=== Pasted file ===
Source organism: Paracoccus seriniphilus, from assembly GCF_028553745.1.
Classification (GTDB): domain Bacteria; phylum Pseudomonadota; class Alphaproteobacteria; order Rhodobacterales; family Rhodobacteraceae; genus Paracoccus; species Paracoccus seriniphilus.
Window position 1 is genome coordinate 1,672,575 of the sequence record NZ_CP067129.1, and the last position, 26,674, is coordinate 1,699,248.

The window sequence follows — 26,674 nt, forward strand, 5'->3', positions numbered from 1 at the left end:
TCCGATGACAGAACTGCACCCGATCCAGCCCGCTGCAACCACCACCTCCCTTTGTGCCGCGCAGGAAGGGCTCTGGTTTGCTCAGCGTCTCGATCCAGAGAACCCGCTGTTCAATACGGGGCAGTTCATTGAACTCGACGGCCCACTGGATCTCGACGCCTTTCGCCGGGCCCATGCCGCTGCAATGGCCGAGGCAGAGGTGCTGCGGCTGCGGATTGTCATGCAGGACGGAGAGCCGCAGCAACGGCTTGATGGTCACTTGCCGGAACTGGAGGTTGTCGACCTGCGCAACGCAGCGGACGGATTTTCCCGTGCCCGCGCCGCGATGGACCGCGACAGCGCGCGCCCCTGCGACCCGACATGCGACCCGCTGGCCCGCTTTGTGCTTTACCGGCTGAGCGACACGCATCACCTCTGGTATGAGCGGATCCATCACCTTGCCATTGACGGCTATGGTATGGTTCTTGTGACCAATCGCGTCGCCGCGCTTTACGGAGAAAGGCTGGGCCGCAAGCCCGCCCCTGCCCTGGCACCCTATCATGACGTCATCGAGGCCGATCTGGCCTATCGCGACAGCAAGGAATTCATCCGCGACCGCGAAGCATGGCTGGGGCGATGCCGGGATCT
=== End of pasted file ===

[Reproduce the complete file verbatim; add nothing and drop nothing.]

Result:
Source organism: Paracoccus seriniphilus, from assembly GCF_028553745.1.
Classification (GTDB): domain Bacteria; phylum Pseudomonadota; class Alphaproteobacteria; order Rhodobacterales; family Rhodobacteraceae; genus Paracoccus; species Paracoccus seriniphilus.
Window position 1 is genome coordinate 1,672,575 of the sequence record NZ_CP067129.1, and the last position, 26,674, is coordinate 1,699,248.

The window sequence follows — 26,674 nt, forward strand, 5'->3', positions numbered from 1 at the left end:
TCCGATGACAGAACTGCACCCGATCCAGCCCGCTGCAACCACCACCTCCCTTTGTGCCGCGCAGGAAGGGCTCTGGTTTGCTCAGCGTCTCGATCCAGAGAACCCGCTGTTCAATACGGGGCAGTTCATTGAACTCGACGGCCCACTGGATCTCGACGCCTTTCGCCGGGCCCATGCCGCTGCAATGGCCGAGGCAGAGGTGCTGCGGCTGCGGATTGTCATGCAGGACGGAGAGCCGCAGCAACGGCTTGATGGTCACTTGCCGGAACTGGAGGTTGTCGACCTGCGCAACGCAGCGGACGGATTTTCCCGTGCCCGCGCCGCGATGGACCGCGACAGCGCGCGCCCCTGCGACCCGACATGCGACCCGCTGGCCCGCTTTGTGCTTTACCGGCTGAGCGACACGCATCACCTCTGGTATGAGCGGATCCATCACCTTGCCATTGACGGCTATGGTATGGTTCTTGTGACCAATCGCGTCGCCGCGCTTTACGGAGAAAGGCTGGGCCGCAAGCCCGCCCCTGCCCTGGCACCCTATCATGACGTCATCGAGGCCGATCTGGCCTATCGCGACAGCAAGGAATTCATCCGCGACCGCGAAGCATGGCTGGGGCGATGCCGGGATCT